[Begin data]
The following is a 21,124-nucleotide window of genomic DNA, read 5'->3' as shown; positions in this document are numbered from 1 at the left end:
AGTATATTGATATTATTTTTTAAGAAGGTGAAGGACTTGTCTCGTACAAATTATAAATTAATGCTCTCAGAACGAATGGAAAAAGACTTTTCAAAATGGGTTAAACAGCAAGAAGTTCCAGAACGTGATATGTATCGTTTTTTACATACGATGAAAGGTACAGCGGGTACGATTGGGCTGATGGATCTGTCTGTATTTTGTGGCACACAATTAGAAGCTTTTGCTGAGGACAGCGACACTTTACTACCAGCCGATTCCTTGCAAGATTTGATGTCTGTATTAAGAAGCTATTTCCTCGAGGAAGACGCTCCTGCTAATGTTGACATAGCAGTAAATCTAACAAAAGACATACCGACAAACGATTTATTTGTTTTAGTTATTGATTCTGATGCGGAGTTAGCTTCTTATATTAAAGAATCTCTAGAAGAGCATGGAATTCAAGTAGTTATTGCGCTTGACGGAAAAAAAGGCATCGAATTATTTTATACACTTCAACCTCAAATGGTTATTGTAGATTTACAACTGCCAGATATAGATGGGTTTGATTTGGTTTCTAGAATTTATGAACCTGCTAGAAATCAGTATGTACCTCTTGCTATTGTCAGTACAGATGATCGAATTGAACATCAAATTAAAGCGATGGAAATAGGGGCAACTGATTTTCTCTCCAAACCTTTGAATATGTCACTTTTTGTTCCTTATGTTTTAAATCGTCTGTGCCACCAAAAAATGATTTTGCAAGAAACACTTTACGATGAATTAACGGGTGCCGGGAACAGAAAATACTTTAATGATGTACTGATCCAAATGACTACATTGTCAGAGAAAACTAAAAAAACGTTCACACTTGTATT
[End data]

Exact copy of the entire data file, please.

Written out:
The following is a 21,124-nucleotide window of genomic DNA, read 5'->3' as shown; positions in this document are numbered from 1 at the left end:
AGTATATTGATATTATTTTTTAAGAAGGTGAAGGACTTGTCTCGTACAAATTATAAATTAATGCTCTCAGAACGAATGGAAAAAGACTTTTCAAAATGGGTTAAACAGCAAGAAGTTCCAGAACGTGATATGTATCGTTTTTTACATACGATGAAAGGTACAGCGGGTACGATTGGGCTGATGGATCTGTCTGTATTTTGTGGCACACAATTAGAAGCTTTTGCTGAGGACAGCGACACTTTACTACCAGCCGATTCCTTGCAAGATTTGATGTCTGTATTAAGAAGCTATTTCCTCGAGGAAGACGCTCCTGCTAATGTTGACATAGCAGTAAATCTAACAAAAGACATACCGACAAACGATTTATTTGTTTTAGTTATTGATTCTGATGCGGAGTTAGCTTCTTATATTAAAGAATCTCTAGAAGAGCATGGAATTCAAGTAGTTATTGCGCTTGACGGAAAAAAAGGCATCGAATTATTTTATACACTTCAACCTCAAATGGTTATTGTAGATTTACAACTGCCAGATATAGATGGGTTTGATTTGGTTTCTAGAATTTATGAACCTGCTAGAAATCAGTATGTACCTCTTGCTATTGTCAGTACAGATGATCGAATTGAACATCAAATTAAAGCGATGGAAATAGGGGCAACTGATTTTCTCTCCAAACCTTTGAATATGTCACTTTTTGTTCCTTATGTTTTAAATCGTCTGTGCCACCAAAAAATGATTTTGCAAGAAACACTTTACGATGAATTAACGGGTGCCGGGAACAGAAAATACTTTAATGATGTACTGATCCAAATGACTACATTGTCAGAGAAAACTAAAAAAACGTTCACACTTGTATT